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12 tips for covering traumatic stories remotely

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In the week since Russia's invasion of Ukraine, I have seen and heard increasing numbers of journalism colleagues struggling with the effects of covering the conflict and news remotely.

It is different from the experience of those on the ground, of course, who face direct threats to their physical, psychological and digital safety, but the potential for vicarious trauma is significant.

After two exhausting and unprecedented years of a global pandemic, in which many of us have experienced anxiety, uncertainty, personal and professional stresses, it is important to know how to manage our mental health, even when we are physically far from a rapidly changing and traumatic story.

Vicarious trauma is the idea that people can become affected by experiences they are not directly exposed to. I remember working in a London newsroom in 2003, during the US-led invasion of Iraq and being asked to watch the live agency feed of the bombing of Baghdad. I was 25 years old, less than five years into my career.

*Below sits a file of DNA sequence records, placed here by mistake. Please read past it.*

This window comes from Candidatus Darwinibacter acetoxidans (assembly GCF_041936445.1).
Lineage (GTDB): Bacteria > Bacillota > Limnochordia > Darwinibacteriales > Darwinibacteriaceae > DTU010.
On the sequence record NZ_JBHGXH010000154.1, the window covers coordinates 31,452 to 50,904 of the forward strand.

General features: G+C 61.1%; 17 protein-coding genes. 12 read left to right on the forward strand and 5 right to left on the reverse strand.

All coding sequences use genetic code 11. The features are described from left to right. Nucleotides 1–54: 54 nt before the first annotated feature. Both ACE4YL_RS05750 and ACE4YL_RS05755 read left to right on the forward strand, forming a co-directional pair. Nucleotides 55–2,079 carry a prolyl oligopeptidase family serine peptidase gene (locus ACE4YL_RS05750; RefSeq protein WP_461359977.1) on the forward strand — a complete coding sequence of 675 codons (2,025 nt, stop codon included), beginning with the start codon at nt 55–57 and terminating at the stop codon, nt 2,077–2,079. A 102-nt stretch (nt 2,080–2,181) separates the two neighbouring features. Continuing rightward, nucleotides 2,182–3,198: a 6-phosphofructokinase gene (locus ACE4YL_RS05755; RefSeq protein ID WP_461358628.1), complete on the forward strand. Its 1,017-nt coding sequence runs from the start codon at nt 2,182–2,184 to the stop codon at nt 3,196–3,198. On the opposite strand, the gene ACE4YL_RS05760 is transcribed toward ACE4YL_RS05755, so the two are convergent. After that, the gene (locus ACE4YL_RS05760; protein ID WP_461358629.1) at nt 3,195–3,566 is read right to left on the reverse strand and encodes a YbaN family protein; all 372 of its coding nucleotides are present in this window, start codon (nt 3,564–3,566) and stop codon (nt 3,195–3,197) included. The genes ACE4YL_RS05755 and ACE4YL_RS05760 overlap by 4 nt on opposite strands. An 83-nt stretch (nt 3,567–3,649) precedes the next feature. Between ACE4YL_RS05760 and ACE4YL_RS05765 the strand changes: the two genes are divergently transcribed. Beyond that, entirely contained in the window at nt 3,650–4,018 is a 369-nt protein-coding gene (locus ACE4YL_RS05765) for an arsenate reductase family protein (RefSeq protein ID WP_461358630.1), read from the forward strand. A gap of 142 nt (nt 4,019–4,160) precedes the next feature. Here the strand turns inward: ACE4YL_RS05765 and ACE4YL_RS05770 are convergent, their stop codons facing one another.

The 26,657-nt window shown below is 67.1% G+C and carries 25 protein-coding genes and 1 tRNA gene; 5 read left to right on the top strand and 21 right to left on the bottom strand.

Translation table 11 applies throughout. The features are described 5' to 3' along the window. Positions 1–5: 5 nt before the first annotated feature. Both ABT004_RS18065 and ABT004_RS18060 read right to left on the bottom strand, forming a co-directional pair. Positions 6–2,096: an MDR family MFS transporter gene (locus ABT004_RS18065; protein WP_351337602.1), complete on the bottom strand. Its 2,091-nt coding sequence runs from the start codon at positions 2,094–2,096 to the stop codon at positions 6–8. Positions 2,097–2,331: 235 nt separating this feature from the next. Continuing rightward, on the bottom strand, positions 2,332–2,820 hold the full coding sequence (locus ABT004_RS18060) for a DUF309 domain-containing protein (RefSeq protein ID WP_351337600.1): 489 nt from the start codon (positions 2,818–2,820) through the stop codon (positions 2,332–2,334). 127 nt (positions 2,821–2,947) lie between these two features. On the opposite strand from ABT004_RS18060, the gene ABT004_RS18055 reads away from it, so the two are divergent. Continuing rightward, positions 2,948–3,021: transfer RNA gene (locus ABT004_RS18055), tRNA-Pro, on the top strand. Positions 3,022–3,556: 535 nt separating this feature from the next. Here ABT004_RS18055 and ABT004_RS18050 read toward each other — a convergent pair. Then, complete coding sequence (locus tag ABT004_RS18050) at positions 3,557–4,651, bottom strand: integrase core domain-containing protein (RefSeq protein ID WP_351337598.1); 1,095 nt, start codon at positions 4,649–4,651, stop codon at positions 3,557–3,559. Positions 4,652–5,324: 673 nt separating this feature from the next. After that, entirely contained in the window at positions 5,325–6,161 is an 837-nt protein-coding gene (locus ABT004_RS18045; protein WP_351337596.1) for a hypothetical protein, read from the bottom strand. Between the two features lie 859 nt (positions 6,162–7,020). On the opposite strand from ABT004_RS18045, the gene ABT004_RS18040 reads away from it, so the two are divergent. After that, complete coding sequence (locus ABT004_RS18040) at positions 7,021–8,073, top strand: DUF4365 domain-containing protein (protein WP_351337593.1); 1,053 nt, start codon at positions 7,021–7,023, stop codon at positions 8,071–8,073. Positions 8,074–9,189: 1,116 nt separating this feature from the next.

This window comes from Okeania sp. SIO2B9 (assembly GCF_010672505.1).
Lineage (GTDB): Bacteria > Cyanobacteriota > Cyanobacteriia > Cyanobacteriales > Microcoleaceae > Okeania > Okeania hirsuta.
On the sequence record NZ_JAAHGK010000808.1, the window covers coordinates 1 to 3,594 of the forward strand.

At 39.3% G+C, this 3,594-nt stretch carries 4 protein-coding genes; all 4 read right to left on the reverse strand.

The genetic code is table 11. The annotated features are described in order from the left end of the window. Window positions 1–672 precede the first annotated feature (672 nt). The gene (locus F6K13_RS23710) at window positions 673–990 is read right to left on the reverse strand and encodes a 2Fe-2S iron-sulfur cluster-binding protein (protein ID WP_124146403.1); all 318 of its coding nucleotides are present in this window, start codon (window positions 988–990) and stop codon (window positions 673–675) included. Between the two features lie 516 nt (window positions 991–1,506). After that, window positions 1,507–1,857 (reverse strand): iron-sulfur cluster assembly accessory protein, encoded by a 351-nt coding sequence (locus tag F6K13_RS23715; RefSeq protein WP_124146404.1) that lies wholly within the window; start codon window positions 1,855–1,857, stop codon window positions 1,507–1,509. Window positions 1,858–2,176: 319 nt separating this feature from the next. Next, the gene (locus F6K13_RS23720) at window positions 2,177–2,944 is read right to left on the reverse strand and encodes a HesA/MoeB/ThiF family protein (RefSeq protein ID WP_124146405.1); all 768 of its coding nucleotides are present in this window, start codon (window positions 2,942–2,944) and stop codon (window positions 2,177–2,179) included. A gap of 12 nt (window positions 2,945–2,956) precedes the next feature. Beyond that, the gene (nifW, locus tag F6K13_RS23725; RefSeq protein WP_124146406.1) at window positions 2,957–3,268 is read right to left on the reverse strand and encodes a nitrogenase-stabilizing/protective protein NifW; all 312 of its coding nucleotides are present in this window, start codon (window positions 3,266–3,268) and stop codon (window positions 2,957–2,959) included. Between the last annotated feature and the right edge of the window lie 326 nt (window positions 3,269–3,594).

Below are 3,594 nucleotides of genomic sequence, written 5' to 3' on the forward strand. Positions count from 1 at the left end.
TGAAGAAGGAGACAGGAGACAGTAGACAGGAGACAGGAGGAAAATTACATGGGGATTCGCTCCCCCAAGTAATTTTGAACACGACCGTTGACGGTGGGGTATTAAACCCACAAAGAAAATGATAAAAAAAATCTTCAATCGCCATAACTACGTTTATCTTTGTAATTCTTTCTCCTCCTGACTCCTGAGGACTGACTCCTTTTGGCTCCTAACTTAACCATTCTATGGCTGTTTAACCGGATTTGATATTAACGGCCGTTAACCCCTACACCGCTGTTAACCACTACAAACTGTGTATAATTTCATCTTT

On that March night, no senior journalists warned me about the horrors I would see, or advised me to limit my exposure, turn down the volume of the video and take regular breaks. Nobody offered to speak with me afterwards or warned me of the nightmares I would have, or how the only way I would briefly forget what I heard and saw was by drinking myself into oblivion. I know these reactions were my way of coping with vicarious trauma and I wish I had been better prepared to manage my mental health.

Exposure to such images does not automatically mean we are going to develop vicarious trauma. We may react with anger or sadness in the moment, but it is important to recognise the potential of a longer-term impact on our wellbeing.

It was not until almost a decade after my experiences that the term vicarious trauma started being used in newsrooms. As the growth of social media coincided with revolutions........

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